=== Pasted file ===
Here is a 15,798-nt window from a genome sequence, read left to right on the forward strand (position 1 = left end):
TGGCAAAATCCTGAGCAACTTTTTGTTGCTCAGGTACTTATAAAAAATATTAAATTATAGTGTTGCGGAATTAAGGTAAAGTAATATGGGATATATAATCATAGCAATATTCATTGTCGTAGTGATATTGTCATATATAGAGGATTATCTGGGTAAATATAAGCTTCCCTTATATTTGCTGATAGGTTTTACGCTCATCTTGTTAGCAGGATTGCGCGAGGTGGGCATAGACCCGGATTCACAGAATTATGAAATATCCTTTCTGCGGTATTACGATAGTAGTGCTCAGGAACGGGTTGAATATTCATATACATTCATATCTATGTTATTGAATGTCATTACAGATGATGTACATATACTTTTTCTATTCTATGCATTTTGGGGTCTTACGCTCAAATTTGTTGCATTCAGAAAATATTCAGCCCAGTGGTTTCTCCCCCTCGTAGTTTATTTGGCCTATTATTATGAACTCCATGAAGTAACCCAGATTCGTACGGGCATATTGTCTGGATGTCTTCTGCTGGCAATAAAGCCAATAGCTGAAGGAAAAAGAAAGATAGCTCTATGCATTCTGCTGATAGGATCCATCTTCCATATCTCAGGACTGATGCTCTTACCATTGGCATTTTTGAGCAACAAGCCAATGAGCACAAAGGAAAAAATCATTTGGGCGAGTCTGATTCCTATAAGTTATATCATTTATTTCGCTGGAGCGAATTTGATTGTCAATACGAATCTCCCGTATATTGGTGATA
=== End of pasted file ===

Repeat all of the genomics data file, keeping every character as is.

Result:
Here is a 15,798-nt window from a genome sequence, read left to right on the forward strand (position 1 = left end):
TGGCAAAATCCTGAGCAACTTTTTGTTGCTCAGGTACTTATAAAAAATATTAAATTATAGTGTTGCGGAATTAAGGTAAAGTAATATGGGATATATAATCATAGCAATATTCATTGTCGTAGTGATATTGTCATATATAGAGGATTATCTGGGTAAATATAAGCTTCCCTTATATTTGCTGATAGGTTTTACGCTCATCTTGTTAGCAGGATTGCGCGAGGTGGGCATAGACCCGGATTCACAGAATTATGAAATATCCTTTCTGCGGTATTACGATAGTAGTGCTCAGGAACGGGTTGAATATTCATATACATTCATATCTATGTTATTGAATGTCATTACAGATGATGTACATATACTTTTTCTATTCTATGCATTTTGGGGTCTTACGCTCAAATTTGTTGCATTCAGAAAATATTCAGCCCAGTGGTTTCTCCCCCTCGTAGTTTATTTGGCCTATTATTATGAACTCCATGAAGTAACCCAGATTCGTACGGGCATATTGTCTGGATGTCTTCTGCTGGCAATAAAGCCAATAGCTGAAGGAAAAAGAAAGATAGCTCTATGCATTCTGCTGATAGGATCCATCTTCCATATCTCAGGACTGATGCTCTTACCATTGGCATTTTTGAGCAACAAGCCAATGAGCACAAAGGAAAAAATCATTTGGGCGAGTCTGATTCCTATAAGTTATATCATTTATTTCGCTGGAGCGAATTTGATTGTCAATACGAATCTCCCGTATATTGGTGATA